No glamour, no hype, no Chief Ninjas, no little leather satchels. These people get to see the early-stage and high-growth companies. Best of all, they know who is getting traction. Building relationships with these people is a system. It’s a system which increased my chances of catching that rarest of species, the interesting fly.
I’ll end the spider/fly analogy now as it goes downhill pretty quickly for the fly from this point onward.
The problem with “who’s interesting?” is that the answer has a short shelf life. Timing is everything. Is the company raising money? Is the valuation justified? Are the other investors amenable? How does the firm’s stage today fit with the VC’s profile? Even if all these things line-up, your definition of interesting isn’t going to be exactly the same as theirs. It costs nothing to ask, but the odds of a useful answer aren’t great. That’s why VC’s have filters they use for interesting. Filters like these;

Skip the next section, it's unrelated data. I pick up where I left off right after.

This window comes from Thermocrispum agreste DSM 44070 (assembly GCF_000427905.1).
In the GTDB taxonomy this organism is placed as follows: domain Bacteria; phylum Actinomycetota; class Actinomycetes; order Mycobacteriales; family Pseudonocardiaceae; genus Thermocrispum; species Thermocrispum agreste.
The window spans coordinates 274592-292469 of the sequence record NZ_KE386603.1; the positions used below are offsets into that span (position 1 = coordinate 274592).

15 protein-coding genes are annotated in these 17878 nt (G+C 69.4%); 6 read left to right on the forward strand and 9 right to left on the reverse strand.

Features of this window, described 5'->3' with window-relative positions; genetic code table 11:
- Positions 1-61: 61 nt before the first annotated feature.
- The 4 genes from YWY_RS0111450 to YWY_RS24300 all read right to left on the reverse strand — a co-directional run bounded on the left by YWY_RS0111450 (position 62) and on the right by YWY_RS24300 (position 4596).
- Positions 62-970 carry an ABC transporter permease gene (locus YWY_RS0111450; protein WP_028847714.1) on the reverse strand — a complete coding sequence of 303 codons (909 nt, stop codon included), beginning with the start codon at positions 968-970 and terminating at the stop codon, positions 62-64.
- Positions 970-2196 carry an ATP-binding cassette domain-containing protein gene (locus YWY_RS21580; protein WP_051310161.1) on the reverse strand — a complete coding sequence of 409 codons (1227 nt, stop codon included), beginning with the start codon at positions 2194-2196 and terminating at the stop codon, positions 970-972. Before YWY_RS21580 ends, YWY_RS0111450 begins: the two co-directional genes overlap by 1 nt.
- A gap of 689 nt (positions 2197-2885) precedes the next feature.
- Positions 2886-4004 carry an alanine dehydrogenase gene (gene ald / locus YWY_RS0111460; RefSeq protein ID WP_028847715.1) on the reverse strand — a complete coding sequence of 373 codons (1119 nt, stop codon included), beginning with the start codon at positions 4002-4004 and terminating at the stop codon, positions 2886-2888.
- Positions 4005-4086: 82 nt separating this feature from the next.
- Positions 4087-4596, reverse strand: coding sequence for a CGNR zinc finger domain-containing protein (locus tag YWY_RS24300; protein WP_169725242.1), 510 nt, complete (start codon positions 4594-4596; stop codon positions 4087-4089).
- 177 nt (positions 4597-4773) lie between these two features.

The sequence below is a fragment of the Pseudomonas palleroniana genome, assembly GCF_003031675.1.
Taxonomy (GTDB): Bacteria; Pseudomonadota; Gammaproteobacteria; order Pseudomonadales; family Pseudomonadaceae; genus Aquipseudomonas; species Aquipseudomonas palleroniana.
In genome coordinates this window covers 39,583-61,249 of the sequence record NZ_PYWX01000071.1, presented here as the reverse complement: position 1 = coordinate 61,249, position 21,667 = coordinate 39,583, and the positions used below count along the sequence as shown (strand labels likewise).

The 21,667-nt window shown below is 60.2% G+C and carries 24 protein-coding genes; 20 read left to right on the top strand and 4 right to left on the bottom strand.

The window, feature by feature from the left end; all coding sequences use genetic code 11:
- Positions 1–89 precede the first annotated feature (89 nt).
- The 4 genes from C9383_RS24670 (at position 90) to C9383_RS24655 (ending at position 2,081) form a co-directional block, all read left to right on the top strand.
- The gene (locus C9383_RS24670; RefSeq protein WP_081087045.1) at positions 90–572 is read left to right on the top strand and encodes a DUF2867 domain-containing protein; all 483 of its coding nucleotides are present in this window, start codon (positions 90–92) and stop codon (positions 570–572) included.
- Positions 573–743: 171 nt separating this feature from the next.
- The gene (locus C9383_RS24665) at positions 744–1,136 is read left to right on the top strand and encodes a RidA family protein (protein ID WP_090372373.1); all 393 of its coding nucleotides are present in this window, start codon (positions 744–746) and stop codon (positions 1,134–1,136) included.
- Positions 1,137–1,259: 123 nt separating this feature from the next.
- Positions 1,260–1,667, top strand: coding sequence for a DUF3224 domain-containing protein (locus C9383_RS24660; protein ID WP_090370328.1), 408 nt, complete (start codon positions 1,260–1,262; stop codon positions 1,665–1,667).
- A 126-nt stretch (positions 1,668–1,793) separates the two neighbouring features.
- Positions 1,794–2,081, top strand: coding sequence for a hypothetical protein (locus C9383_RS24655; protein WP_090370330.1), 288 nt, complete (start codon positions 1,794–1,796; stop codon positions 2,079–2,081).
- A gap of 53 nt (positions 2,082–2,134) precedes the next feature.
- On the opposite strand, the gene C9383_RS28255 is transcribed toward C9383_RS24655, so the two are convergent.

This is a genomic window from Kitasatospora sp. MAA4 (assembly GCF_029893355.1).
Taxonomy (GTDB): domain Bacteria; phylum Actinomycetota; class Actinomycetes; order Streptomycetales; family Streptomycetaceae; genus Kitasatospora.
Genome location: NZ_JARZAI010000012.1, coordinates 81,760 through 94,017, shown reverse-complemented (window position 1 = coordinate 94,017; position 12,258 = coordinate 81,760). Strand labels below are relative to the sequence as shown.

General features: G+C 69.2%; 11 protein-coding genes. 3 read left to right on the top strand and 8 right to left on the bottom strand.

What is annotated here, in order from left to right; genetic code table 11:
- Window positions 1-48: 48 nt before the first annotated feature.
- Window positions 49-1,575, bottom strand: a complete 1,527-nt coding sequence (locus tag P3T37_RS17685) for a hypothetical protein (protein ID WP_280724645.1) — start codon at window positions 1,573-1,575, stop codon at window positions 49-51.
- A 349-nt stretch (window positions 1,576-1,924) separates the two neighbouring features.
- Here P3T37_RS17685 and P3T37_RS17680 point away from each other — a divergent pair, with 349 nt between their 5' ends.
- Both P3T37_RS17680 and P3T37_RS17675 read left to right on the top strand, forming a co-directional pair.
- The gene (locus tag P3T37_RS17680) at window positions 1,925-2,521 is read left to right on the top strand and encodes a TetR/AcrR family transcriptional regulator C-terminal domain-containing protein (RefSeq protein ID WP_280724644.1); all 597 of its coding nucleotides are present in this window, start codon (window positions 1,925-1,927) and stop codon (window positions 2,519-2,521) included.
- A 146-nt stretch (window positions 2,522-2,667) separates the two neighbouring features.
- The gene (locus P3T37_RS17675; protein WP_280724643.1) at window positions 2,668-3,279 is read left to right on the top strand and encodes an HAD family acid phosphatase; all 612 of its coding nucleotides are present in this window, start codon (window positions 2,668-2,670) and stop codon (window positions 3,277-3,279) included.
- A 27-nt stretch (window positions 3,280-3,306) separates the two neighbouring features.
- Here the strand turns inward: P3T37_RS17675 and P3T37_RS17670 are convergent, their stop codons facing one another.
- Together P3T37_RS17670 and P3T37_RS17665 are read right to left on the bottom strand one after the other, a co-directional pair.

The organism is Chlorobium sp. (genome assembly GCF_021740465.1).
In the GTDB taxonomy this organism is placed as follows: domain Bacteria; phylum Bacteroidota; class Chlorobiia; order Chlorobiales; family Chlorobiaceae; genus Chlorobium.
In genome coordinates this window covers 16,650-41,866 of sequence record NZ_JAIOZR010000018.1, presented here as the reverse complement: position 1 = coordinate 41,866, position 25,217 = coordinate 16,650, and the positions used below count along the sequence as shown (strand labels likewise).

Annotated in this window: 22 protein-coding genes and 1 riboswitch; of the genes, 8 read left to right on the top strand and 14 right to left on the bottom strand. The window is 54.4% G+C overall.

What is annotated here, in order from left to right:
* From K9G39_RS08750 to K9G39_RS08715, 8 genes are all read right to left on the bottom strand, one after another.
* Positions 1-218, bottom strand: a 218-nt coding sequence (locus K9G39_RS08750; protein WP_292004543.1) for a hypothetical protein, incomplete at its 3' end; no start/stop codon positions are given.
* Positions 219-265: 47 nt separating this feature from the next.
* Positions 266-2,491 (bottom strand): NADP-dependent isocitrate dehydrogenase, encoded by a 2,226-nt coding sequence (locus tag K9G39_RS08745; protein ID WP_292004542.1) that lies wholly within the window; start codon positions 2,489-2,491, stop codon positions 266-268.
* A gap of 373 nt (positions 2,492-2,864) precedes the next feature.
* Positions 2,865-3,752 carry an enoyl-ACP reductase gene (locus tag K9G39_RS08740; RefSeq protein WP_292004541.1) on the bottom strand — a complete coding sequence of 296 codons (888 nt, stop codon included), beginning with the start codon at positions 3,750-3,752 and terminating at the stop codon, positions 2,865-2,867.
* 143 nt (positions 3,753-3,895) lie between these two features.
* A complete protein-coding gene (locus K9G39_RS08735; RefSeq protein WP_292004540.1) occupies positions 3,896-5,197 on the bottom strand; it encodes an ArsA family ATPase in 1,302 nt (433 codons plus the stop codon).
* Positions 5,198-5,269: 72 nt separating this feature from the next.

The Boilerplate filter
- A large market, or anticipated large market.
- Which ideally could accommodate more than one winner.
- Lacking incumbents, or where incumbents are handicapped.
- Where better product beats a bigger provider.
- Led by a great management team.
- Who have a plan to build barriers to entry for the rest.
- …and where a disruptive newcomer may achieve an exit in a short timeframe (years not decades).
The Individual Deal Screen
Every firm has its own particular preferences based upon network, expertise, investment thesis and fund constraints. It might include stage, market sector, geography, business model, technology area, and deal size.
Enhancing The Deal Screen